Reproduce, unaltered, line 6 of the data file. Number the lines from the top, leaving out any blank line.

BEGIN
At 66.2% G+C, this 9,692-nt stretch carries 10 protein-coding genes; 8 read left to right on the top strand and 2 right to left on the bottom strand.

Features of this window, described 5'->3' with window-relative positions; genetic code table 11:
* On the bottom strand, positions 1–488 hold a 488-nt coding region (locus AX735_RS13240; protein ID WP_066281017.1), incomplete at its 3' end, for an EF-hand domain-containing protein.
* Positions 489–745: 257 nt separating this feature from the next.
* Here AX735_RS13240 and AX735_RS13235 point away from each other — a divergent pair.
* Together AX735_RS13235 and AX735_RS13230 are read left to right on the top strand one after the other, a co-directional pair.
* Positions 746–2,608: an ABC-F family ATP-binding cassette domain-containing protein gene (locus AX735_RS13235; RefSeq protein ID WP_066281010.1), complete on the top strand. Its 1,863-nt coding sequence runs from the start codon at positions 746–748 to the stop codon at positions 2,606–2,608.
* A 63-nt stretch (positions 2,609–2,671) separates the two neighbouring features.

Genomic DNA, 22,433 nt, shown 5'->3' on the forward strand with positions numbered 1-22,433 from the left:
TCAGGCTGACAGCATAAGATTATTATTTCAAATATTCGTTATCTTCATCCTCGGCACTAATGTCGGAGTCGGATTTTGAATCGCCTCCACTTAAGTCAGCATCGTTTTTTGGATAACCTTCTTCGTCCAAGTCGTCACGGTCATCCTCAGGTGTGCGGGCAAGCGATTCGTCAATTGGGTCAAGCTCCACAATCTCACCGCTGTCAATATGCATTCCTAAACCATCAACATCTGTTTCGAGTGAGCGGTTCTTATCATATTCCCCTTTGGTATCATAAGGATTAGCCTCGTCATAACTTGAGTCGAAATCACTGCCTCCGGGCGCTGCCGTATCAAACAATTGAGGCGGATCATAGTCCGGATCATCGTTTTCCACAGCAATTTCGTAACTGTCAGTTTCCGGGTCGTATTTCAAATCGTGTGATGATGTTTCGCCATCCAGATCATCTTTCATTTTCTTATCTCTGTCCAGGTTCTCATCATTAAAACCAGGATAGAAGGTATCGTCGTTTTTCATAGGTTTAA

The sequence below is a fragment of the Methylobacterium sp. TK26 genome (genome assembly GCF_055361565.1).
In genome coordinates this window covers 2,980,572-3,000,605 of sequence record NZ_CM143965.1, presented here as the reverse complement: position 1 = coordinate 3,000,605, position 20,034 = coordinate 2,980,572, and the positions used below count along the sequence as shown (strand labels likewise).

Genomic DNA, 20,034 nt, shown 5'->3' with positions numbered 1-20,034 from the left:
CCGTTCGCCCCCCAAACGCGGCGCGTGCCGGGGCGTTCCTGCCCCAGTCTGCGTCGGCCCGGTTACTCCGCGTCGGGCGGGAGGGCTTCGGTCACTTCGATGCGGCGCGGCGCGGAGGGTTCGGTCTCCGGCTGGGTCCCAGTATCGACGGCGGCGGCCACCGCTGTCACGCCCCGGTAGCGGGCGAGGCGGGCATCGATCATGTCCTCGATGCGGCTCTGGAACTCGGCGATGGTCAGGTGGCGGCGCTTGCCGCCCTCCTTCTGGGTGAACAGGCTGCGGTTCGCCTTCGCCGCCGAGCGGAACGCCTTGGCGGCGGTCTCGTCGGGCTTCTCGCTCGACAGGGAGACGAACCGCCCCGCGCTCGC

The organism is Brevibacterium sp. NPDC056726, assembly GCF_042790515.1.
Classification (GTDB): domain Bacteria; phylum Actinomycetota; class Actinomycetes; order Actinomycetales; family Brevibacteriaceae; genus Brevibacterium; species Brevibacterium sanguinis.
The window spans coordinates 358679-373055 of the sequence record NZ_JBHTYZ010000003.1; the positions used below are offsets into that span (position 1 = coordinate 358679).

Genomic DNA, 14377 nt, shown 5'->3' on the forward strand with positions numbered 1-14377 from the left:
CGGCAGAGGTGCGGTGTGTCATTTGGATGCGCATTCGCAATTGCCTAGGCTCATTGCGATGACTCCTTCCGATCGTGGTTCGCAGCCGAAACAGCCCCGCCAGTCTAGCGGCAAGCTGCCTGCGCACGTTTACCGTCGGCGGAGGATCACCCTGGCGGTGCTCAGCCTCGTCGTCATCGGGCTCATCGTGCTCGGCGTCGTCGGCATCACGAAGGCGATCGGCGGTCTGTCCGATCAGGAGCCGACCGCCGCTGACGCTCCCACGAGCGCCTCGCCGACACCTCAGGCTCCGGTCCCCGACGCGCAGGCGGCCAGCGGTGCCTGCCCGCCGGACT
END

* Together AX735_RS13235 and AX735_RS13230 are read left to right on the top strand one after the other, a co-directional pair.